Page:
I rooted around my fridge and pantry for the ingredients and ended up with a very satisfying dinner.

Some of my favorite dinners have happened by accident. Just looking at what I have on hand, and creating something tasty with it.

Bacon, Corn and Shrimp Chowder

6 thick slices bacon, cut into 1-inch pieces
1 onion, sliced
2 carrots, peeled and sliced
2 medium potatoes, peeled and cubed
1½ c. chicken stock
1 can cream corn*
½ c. corn- fresh or frozen
1½ c. half and half
½ c. chopped fresh parsley
12 oz. raw shrimp, peeled and deveined
Salt and fresh ground pepper to taste
Dash of hot sauce

In soup pot, cook bacon until almost done. Add onion and continue cooking until onion is cooked. Spoon out most of the bacon fat. Add the carrots, potatoes and stock and simmer, covered, until the veggies are tender. Add cream corn, corn and half and half and bring up to a simmer. Add parsley and simmer, covered, 10 minutes. Add shrimp and cook another 5 minutes or until shrimp is just cooked. Adjust seasonings and serve. Serves 3-4.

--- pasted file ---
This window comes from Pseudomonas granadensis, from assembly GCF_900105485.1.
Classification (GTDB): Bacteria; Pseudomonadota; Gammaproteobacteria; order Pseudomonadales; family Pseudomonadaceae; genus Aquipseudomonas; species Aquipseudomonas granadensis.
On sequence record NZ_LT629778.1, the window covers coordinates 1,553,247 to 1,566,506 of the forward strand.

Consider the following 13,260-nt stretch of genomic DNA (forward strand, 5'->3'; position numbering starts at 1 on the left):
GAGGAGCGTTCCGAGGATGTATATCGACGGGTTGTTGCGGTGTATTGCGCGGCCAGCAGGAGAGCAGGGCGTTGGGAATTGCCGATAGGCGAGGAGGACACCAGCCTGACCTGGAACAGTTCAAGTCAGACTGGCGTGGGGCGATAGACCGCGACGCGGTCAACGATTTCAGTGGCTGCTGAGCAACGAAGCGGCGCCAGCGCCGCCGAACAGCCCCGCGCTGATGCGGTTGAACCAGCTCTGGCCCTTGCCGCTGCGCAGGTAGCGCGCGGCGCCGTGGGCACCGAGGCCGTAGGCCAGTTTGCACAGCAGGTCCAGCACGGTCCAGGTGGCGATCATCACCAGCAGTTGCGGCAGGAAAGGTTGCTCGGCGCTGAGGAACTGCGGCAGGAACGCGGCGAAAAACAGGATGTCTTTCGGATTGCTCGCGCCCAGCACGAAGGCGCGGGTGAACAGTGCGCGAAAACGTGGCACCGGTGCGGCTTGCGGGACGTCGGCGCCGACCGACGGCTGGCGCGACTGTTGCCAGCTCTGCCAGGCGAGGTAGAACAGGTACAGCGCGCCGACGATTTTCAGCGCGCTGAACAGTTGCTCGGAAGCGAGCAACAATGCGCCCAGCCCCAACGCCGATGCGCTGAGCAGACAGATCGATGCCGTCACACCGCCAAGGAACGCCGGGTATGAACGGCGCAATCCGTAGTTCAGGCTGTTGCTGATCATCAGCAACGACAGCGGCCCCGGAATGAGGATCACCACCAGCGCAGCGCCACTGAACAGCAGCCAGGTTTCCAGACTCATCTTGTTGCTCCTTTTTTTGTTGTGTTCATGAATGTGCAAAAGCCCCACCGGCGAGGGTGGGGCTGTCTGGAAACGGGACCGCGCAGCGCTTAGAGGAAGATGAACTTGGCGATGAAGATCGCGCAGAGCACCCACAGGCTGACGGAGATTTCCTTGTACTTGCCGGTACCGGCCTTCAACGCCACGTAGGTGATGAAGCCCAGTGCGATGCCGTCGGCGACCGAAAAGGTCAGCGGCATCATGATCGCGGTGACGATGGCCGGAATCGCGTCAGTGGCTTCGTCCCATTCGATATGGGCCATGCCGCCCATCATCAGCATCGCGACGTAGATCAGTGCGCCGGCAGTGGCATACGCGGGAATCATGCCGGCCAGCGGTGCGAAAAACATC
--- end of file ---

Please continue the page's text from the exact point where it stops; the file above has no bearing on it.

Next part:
*I decided to use a can of cream corn as the base. When I was a kid my Mother would make me something she called cream corn soup. She rarely used prepackaged foods and made wonderful homemade soups all the time. I think it was on one of those days when she was just really busy. To make her cream corn soup she would empty the can of corn into a saucepan. Then she filled the can with milk and added that, too. A little salt and pepper and the soup was done. Just before serving she’d put a small pat of butter in the soup. As a kid I just loved it. I must admit I don’t eat cream corn soup anymore, but as a base, the cream corn can really make a nice chowder.

Couscous Salad with Shrimp and Dill